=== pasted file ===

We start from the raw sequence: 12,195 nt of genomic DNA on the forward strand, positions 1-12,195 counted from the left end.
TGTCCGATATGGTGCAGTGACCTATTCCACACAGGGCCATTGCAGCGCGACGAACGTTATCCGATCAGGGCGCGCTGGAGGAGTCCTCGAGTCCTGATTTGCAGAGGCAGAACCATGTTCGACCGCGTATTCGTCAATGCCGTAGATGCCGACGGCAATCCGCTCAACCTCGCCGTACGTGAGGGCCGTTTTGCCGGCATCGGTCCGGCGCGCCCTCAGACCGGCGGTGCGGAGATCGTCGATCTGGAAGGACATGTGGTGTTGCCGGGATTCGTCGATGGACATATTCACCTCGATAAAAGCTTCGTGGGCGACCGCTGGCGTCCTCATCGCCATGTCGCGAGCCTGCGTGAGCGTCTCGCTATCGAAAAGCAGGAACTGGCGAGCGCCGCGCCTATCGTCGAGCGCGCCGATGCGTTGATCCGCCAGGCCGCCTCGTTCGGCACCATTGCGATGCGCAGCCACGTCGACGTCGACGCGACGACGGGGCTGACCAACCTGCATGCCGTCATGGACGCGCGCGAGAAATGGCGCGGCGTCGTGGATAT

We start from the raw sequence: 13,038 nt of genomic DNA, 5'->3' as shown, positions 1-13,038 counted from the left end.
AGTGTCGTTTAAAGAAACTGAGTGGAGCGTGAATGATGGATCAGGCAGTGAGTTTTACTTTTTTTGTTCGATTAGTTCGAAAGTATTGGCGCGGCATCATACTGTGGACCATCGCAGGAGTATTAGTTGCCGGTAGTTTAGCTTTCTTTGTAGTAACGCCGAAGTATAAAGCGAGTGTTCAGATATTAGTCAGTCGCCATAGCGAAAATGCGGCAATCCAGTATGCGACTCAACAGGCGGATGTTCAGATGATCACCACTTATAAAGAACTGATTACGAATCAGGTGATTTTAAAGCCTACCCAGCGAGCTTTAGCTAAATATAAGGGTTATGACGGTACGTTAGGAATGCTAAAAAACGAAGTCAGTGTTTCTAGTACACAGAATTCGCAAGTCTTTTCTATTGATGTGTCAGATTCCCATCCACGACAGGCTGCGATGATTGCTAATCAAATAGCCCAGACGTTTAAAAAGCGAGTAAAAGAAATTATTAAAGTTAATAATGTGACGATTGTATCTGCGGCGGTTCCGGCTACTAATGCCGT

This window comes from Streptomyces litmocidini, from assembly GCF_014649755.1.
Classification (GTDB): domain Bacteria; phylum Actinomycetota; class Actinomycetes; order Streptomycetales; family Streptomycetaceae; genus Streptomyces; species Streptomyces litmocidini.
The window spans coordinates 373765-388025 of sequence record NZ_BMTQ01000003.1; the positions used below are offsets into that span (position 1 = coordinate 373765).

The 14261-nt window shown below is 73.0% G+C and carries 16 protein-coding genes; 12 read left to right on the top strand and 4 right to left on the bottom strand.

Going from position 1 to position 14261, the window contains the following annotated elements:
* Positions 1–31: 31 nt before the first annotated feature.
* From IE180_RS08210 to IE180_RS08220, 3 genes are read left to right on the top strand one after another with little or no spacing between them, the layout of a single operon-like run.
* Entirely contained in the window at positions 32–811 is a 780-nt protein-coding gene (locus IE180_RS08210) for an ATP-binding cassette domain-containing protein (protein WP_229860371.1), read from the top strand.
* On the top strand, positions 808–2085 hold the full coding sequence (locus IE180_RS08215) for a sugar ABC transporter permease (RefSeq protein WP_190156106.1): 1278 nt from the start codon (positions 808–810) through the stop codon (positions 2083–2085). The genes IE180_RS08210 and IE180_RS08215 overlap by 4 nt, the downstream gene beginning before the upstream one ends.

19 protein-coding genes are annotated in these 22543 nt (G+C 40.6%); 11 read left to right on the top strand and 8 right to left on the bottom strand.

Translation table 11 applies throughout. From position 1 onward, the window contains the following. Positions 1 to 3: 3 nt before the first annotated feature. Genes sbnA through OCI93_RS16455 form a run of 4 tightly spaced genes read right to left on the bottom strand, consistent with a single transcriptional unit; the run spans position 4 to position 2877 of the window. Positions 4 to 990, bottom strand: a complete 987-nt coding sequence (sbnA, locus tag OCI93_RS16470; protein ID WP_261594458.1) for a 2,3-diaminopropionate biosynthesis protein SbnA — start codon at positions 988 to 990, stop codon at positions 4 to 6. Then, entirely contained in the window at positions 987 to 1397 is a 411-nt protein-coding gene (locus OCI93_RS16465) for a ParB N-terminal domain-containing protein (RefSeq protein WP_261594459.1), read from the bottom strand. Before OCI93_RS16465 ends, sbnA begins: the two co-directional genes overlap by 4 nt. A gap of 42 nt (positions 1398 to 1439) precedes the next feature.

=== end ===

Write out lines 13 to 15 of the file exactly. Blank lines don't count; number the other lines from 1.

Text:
* On the top strand, positions 808–2085 hold the full coding sequence (locus IE180_RS08215) for a sugar ABC transporter permease (RefSeq protein WP_190156106.1): 1278 nt from the start codon (positions 808–810) through the stop codon (positions 2083–2085). The genes IE180_RS08210 and IE180_RS08215 overlap by 4 nt, the downstream gene beginning before the upstream one ends.

19 protein-coding genes are annotated in these 22543 nt (G+C 40.6%); 11 read left to right on the top strand and 8 right to left on the bottom strand.

Translation table 11 applies throughout. From position 1 onward, the window contains the following. Positions 1 to 3: 3 nt before the first annotated feature. Genes sbnA through OCI93_RS16455 form a run of 4 tightly spaced genes read right to left on the bottom strand, consistent with a single transcriptional unit; the run spans position 4 to position 2877 of the window. Positions 4 to 990, bottom strand: a complete 987-nt coding sequence (sbnA, locus tag OCI93_RS16470; protein ID WP_261594458.1) for a 2,3-diaminopropionate biosynthesis protein SbnA — start codon at positions 988 to 990, stop codon at positions 4 to 6. Then, entirely contained in the window at positions 987 to 1397 is a 411-nt protein-coding gene (locus OCI93_RS16465) for a ParB N-terminal domain-containing protein (RefSeq protein WP_261594459.1), read from the bottom strand. Before OCI93_RS16465 ends, sbnA begins: the two co-directional genes overlap by 4 nt. A gap of 42 nt (positions 1398 to 1439) precedes the next feature.